Of all the artefacts along the southern beaches, the Bathing House at the mouth of the Shark River was the most prominent landmark. Opened in 1913, it was demolished shortly before the great flood of 1968. Controversially its demolition has been conflated with the flood and has even been stated in publications that the flood was its downfall yet in fact it was demolished in 1966.
Main picture: The unusual design of the Bathing House is highlighted in this night time shot
Of all the Branch Lines in Port Elizabeth, this one appears to be the least known. Initially it was laid as part of the project to tame the supposedly deadly driftsands which would encroach and smother the site chosen for the harbour. To prevent this apocalypse, it was decided to cover this moving sea of sand with the garbage generated by the residents of Port Elizabeth. The garbage was required as fertiliser for the planting of the chosen species of grasses, bushes and trees, the sand being further stabilised by spreading tree branches and erecting wooden fences at intervals as required.
This standard-gauge railway line was constructed in late 1892 or early 1893, and the use of the coastal section of this railway for passenger traffic followed the sale, on 30 May 1893, by the Harbour Board of 20 marine villa sites between the original Happy Valley (where the Apple Express railway line now runs) and Klein Shark River.
Main picture: The platform adjacent to Customs House to embark on the journey to Humewood
The saga of how Port Elizabeth acquired an unsuitable dam on a trickle of a river as its first primary water supply in the 1860s, is explained in this blog. Sadly after a few decades the water became saline and no longer potable. Perhaps this venture was emblematic of the era where vision was limited by parsimony and where, despite the Council’s laudable motives, was doomed to failure.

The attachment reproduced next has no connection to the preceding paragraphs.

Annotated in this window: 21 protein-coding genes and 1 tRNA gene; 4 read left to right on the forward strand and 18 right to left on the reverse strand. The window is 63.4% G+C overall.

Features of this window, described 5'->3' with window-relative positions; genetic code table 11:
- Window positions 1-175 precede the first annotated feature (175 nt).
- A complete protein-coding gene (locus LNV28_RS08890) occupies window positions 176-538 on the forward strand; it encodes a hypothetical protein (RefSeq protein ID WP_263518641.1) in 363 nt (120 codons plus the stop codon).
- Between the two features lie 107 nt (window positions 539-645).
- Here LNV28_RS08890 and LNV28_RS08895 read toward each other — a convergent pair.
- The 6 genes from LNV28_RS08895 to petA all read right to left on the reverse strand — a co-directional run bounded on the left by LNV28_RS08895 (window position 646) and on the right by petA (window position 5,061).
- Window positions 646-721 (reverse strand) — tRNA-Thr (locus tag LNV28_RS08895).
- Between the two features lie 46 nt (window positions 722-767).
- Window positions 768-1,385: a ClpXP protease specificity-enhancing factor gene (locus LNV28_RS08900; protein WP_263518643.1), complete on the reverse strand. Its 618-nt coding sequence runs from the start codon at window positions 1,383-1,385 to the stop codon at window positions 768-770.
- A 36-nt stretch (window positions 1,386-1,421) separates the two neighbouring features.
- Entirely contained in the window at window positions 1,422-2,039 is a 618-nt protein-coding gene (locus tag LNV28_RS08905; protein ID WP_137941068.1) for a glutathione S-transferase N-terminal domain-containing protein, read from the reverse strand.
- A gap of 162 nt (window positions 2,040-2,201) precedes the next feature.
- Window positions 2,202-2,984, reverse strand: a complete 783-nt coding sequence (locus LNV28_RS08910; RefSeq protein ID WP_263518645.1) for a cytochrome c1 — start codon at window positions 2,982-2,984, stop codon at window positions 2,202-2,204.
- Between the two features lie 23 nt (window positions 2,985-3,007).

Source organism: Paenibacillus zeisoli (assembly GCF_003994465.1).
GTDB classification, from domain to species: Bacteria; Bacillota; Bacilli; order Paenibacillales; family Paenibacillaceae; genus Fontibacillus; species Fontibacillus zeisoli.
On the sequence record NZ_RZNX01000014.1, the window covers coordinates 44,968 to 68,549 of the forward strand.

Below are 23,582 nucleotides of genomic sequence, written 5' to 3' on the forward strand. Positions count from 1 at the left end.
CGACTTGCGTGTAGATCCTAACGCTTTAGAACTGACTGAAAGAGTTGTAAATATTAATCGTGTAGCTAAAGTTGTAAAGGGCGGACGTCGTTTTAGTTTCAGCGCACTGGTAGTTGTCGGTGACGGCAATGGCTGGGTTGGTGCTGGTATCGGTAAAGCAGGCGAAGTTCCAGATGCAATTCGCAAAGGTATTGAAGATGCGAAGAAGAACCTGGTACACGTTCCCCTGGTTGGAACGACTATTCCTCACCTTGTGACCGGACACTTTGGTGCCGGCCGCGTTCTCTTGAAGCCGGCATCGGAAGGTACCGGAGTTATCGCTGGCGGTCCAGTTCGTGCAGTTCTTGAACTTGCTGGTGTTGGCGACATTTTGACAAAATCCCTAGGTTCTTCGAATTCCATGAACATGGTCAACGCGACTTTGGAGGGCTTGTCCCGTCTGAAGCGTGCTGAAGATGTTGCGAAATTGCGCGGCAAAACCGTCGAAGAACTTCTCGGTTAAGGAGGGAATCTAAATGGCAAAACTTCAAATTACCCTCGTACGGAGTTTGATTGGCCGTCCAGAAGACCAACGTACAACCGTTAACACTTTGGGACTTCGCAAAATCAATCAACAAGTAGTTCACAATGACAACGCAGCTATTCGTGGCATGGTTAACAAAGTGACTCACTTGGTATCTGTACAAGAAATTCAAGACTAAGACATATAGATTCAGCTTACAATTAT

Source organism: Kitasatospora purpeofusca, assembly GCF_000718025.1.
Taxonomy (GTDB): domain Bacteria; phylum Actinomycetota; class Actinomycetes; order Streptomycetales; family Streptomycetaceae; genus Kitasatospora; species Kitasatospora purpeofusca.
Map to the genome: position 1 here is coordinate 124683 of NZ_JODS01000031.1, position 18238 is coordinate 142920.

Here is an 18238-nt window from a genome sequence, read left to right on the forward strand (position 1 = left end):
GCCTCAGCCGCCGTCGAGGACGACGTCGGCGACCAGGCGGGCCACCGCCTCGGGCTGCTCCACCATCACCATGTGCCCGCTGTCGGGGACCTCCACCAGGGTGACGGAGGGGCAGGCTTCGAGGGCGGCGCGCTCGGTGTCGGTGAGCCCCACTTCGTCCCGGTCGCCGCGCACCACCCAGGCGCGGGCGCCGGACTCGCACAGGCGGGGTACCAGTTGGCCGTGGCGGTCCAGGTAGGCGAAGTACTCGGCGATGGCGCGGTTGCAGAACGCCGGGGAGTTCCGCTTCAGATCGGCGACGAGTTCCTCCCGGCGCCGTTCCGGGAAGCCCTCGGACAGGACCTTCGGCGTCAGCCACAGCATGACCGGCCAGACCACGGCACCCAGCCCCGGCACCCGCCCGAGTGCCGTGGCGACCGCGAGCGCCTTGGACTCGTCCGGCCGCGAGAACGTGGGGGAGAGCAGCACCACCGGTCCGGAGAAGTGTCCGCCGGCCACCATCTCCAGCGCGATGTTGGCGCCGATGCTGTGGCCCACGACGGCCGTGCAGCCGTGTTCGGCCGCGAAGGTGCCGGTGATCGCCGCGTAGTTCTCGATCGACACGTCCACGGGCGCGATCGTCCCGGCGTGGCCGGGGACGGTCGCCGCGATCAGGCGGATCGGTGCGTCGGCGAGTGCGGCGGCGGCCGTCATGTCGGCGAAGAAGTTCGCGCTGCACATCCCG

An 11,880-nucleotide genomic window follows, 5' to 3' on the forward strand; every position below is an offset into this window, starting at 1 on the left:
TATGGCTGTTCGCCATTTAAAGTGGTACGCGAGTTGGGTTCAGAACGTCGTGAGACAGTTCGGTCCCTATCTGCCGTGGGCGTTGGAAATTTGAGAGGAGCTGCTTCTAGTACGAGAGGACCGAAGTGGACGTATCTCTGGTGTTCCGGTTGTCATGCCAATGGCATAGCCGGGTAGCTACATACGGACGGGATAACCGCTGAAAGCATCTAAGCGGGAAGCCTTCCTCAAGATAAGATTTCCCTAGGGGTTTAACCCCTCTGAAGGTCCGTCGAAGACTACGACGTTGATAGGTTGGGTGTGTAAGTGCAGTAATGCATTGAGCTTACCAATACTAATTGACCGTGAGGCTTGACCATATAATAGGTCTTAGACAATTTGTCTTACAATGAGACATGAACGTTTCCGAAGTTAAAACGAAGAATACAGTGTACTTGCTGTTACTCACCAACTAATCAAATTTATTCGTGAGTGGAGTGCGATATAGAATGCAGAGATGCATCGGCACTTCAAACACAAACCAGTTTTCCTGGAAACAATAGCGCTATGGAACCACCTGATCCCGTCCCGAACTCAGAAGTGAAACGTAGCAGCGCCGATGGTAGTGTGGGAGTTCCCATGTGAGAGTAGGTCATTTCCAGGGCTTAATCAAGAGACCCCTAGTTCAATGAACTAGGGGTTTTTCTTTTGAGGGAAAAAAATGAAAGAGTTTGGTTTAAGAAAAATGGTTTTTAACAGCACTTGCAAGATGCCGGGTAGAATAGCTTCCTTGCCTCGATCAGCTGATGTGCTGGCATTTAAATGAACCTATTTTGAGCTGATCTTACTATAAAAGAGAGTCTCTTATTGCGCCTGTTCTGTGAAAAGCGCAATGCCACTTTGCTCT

For all that, the Town Council did protect the interests of its residents by not financing the project itself. So, when bankruptcy did occur, no losses were borne by the denizens of the town.
Main picture: Opening the valve at the Frames Dam in 1863
Happy Valley was a magical place for young kids and probably still is even for the jaded visual palates of today. In the daytime it is a pleasant stroll alongside the babbling brook that is the lower reaches of that misnomer, the Shark River, where it spills out under the bridge into Humewood Beach. There are lily ponds, rockeries, gigantic palms and peaceful retreats in which to sit. Every few meters there is another delightful interpretation of a fairy tale or nursery rhyme scene to consider.
Main Street: Aerial view of Happy Valley with Humewood beach on the upper right
Today the Shark River is a non-descript stream – more of a trickle really – that tinkles its way through Happy Valley. Being no more than 15kms in length with its source in the location marked Drinking Place on the maps, yet this self-same river was once the earliest water supply of Port Elizabeth. How was this miniscule river together with the Donkin Stream next to the Donkin Reserve capable of supplying the Town’s needs? Logically the water from the Baakens River should have been the preferred source being not only closer but more reliable with a perennial water flow. The other mystery to me is how this docile placid stream is able to increase by the extent that it does during flooding despite having such a minute catchment area.
Main picture: The Shark River on 1st September 1968 and recently. How could such a docile placid stream be transformed into such a violent raging torrent, sweeping all before it.